PositiveThe Washington Post... brisk and engaging biography ... Meticulously researched and delivered in a taut, almost staccato style, Funny Business glides along the surface of Buchwald’s remarkable life, venturing wide but not especially deep ... The first two-thirds of Funny Business reads like a journalistic fairy tale ... Hill skillfully chronicles Buchwald’s ups and downs, relying heavily on a treasure trove of correspondence he unearthed: letters between Buchwald and A-list celebrities on both coasts, including Ted Kennedy and Charlton Heston. Some of these missives are more illuminating, and funnier, than others. At times, the book reads less like a biography and more like a document dump ... contains plenty of laughs but also elicits pangs of sadness. The reader feels sad for Buchwald, who for so long felt compelled to hide his struggle with depression. Sad for the passing of an era when the nation had a common conversation, even if it was one conducted in raised voices. And sad for today’s comedians, inheritors of the Buchwald tradition, who must find ways to be funny when the news satirizes itself.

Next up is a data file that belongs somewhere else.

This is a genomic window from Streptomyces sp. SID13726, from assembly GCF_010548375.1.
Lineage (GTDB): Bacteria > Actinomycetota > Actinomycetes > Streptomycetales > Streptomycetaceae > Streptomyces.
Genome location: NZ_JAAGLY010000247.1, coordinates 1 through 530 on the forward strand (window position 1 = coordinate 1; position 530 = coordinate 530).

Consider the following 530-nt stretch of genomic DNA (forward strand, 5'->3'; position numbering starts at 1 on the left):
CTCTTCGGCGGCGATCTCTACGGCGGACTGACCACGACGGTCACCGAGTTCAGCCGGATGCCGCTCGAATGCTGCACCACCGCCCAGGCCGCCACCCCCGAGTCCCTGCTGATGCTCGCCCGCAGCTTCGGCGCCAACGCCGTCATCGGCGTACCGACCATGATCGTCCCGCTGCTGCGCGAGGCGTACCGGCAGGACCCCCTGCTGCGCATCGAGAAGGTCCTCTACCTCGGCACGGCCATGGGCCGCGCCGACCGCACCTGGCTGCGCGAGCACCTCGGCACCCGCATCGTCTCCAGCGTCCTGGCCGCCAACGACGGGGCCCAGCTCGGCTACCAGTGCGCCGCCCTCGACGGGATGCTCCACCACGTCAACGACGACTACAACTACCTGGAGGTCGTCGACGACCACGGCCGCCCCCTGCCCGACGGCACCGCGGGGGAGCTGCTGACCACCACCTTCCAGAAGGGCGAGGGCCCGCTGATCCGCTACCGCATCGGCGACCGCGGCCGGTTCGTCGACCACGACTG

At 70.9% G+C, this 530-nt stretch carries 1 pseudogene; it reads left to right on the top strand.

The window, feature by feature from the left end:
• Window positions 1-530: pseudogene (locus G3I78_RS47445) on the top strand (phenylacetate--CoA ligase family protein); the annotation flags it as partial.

RaveThe Washington Post... engaging and lively ... Richtel ruthlessly punctures each of these myths, and more, with prose that is crisp, conversational and at times darned funny ... He doesn’t have all the answers, though, and thank goodness. It is his open embrace of doubt — and yes, mystery — that explains a lot of this book’s charm ... Richtel doesn’t fixate on the neuroscience...This is creativity at its broadest and most inclusive, encompassing everything from the coronavirus (the novel coronavirus) to Bono to the guy who invented Velcro ... What distinguishes Inspired is its expansive range and conversational tone, as well as Richtel’s ability to synthesize a lot of complex research, simplifying without oversimplifying. He’s clearly done his homework, weeding through many dry scientific papers and distilling their essence. He also excels at probing assumptions or, as he puts it, asking the \'smart-dumb question\' ... Richtel paints compelling, bite-size portraits of these creatives, teasing lessons from each, but I wish he had better exercised one of the key tenets of creativity: discernment. Some of these creatives are more insightful than others. And they come and go too quickly. We’re just getting to know them, to peer into their creative process, when Richtel ushers them offstage...And I would have liked to have learned more about the one creator’s story he knows best: his own...And while Richtel punctures some myths about creativity, he perpetuates others ... not perfect — no creation is. The otherwise fresh writing is marred by a few syrupy clunkers ... This is a bouillabaisse of a book: a meaty, messy mélange of stories, hunches, studies, digressions, contradictions and, occasionally, blazing insight. It is, in other words, a lot like the creative process itself. Magic included.